The house was leased with the manor after the death of Hugh de Wesenham at the end of the 14th century. The Cottons resided here for a time, but Thomas Cotton, who died in 1592, lived at Denton and probably allowed the Bruses' house to fall into decay. Camden in 1586 says that there were traces of an ancient castle within a square ditch, referring to the old manor house, and in a map of the property of Sir Robert Cotton, made about 1600, the position of Bruce's Castle is marked as 'ye ancient scite,' by which time probably the house no longer existed. A farmhouse has been built outside the west side of the moat, which is called Bruce's Castle Farm.
The new house built on another site was erected in the latter part of the 16th century by Sir Robert Cotton. We know from the estate map already referred to that it was built before 1600. It seems to have consisted originally of a large hall running east and west, with a porch at the south-west corner; and to have had a kitchen and offices at the south end and in a south-west wing, and probably private chambers for the lord and his family towards the east and south-east. Of this building, parts of the hall possibly remain incorporated in the walls of the present staircase and study; while the east wall of the kitchen, with its late 16th-century square-headed windows of two, three and four lights, still stands and perhaps some small parts of the west wall.
In the second decade of the 17th century a northern range, consisting of a long gallery with a central bay window and raised upon open arches, was added to the house, the open arches being formed of late 15th-century stones brought either from Fotheringhay Castle or Maxey Castle. The long gallery was scarcely completed when Sir Robert Cotton died (1631), and it was finished and a grand staircase added by his son, Sir Thomas, about 1634. The staircase probably adjoined the north-west corner of the other building and the west wall of the long gallery.
Sir John Cotton (1662–1702) did not occupy the house and let it go to ruin, and his grandson, Sir John (1702–1731), pulled down part of it and converted the remainder into a farmhouse. Dr. Stukeley, writing in 1722, states:'I was concerned to see a stately old house of hewn stone, large and handsome, lie in dismal ruin'
Judging by a print of 1792, and from plans for the restoration of the house, the parts pulled down were the grand staircase, the private chambers and some of the kitchen buildings, while the eastern end, at least, of the northern range was allowed to go to ruin and was roofless by 1800. The west end of the northern range, when the staircase was removed, was apparently screened by a plain wall with a flat parapet and some modern windows.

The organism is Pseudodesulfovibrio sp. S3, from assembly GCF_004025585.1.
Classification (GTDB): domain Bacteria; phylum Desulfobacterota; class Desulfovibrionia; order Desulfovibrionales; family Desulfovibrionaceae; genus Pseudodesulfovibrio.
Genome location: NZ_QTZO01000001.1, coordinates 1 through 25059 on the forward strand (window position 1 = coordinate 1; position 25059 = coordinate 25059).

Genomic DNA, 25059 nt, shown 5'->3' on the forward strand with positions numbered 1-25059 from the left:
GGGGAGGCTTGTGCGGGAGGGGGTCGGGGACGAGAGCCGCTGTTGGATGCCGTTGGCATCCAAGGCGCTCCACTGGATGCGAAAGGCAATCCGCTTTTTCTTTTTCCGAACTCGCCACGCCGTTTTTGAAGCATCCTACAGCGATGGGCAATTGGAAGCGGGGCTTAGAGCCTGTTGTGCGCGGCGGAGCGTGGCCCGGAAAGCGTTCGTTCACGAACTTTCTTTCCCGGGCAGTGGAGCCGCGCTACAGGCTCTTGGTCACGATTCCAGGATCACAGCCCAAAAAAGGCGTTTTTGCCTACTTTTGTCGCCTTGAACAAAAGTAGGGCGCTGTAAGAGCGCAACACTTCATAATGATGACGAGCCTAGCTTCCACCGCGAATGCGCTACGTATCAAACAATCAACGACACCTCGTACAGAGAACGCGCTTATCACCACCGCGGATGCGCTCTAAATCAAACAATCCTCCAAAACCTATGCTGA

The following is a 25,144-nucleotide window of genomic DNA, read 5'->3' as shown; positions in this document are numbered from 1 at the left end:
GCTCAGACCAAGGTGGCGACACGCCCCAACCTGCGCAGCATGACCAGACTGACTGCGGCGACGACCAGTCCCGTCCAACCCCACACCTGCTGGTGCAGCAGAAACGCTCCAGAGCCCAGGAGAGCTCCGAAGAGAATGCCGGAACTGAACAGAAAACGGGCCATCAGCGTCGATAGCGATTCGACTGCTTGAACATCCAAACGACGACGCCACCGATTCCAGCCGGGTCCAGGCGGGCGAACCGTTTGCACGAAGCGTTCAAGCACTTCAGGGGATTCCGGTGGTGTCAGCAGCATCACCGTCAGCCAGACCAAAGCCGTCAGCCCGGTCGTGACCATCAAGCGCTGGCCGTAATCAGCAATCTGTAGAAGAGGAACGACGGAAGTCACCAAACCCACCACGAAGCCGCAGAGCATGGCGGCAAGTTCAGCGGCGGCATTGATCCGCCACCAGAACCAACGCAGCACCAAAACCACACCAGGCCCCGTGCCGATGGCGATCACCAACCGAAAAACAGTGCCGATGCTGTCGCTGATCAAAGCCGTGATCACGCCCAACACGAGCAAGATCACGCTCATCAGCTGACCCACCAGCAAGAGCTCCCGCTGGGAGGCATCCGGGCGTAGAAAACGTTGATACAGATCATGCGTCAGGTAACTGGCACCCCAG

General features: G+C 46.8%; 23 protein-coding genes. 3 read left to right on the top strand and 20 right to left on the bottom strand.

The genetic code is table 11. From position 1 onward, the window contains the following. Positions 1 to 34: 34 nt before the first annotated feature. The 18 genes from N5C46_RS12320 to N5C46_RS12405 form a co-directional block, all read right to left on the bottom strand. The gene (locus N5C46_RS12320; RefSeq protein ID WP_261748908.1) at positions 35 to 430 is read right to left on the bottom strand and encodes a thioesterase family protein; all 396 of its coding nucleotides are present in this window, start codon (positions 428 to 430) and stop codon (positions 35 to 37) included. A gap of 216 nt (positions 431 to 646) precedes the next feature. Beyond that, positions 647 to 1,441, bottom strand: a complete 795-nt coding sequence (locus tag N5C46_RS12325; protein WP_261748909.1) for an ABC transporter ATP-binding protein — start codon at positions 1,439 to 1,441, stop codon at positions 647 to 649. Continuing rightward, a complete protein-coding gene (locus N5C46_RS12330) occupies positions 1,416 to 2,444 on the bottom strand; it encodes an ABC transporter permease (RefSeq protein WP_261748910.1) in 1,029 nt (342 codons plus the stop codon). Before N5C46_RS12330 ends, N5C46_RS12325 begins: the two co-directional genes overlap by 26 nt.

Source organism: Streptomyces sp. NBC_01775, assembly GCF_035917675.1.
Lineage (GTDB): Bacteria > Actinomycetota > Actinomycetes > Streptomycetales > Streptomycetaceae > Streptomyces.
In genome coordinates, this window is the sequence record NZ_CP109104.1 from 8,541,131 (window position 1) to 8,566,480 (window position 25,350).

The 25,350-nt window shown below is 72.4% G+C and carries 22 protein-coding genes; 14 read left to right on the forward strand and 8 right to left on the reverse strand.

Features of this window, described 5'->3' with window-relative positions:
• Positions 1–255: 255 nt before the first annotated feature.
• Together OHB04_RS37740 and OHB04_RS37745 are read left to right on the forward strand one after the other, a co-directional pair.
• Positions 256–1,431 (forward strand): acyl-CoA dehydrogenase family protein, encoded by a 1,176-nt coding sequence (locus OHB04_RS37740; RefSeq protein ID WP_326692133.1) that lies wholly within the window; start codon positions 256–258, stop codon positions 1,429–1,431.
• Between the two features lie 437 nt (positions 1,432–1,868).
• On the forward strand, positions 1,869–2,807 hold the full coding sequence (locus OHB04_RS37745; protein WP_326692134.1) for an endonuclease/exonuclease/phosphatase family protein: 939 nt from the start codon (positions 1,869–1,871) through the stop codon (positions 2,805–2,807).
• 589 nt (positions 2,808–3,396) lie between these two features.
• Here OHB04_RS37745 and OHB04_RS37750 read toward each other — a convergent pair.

In 1800 Mr. John Heathcote restored the house. He re-roofed the northern range, added embattled parapets to its walls with three stepped gables at the west end, built up the open arches and put windows under them, thus forming rooms in the lower floor of this range, and moved one of the open arches from the east end and put it in the west wall to light his new entrance hall. He also moved the late 16th-century porch of the old hall to the west side of the new entrance hall. He reconstructed the south-western range, and a little later added a third story to it and built the turret in the centre of the west side.
In 1840 Mr. John Moyer Heathcote made considerable internal alterations, including the formation of the present main staircase.
Opposite the northern front of the house is a long raised terrace at either end of which stood the octagonal stone summer-houses in which Sir Robert Cotton placed the antique stones which were given to Trinity College, Cambridge, by the last Sir John Cotton, in 1750.
Conington Round Hill, formerly known as Conington Down, is a spur of the range of hills to the west of the Fens. On it is an earthwork of unknown date and use, consisting of a five-sided moat with a tongue-shaped projection to the south-west. Perhaps the earthwork may have been thrown up in connexion with a house which Sir Robert Cotton may have proposed to build and afterwards abandoned.
The Crown and Woolpack, formerly the Woolpack Inn, on the Ermine Street, is said to have been frequented by Dick Turpin (d. 1739). The well-known episode of his putting on the shoes of his horse the wrong way in order to mislead his pursuers is said to have taken place here.
There is reference to a guildhall (le Gyldawle) at Conington in 1523 and we have frequent bequests to the guild of Holy Trinity in the wills of persons living in the parish during the 16th century. There was also a guild of Our Lady mentioned in 1503.
Victoria County History - Published 1932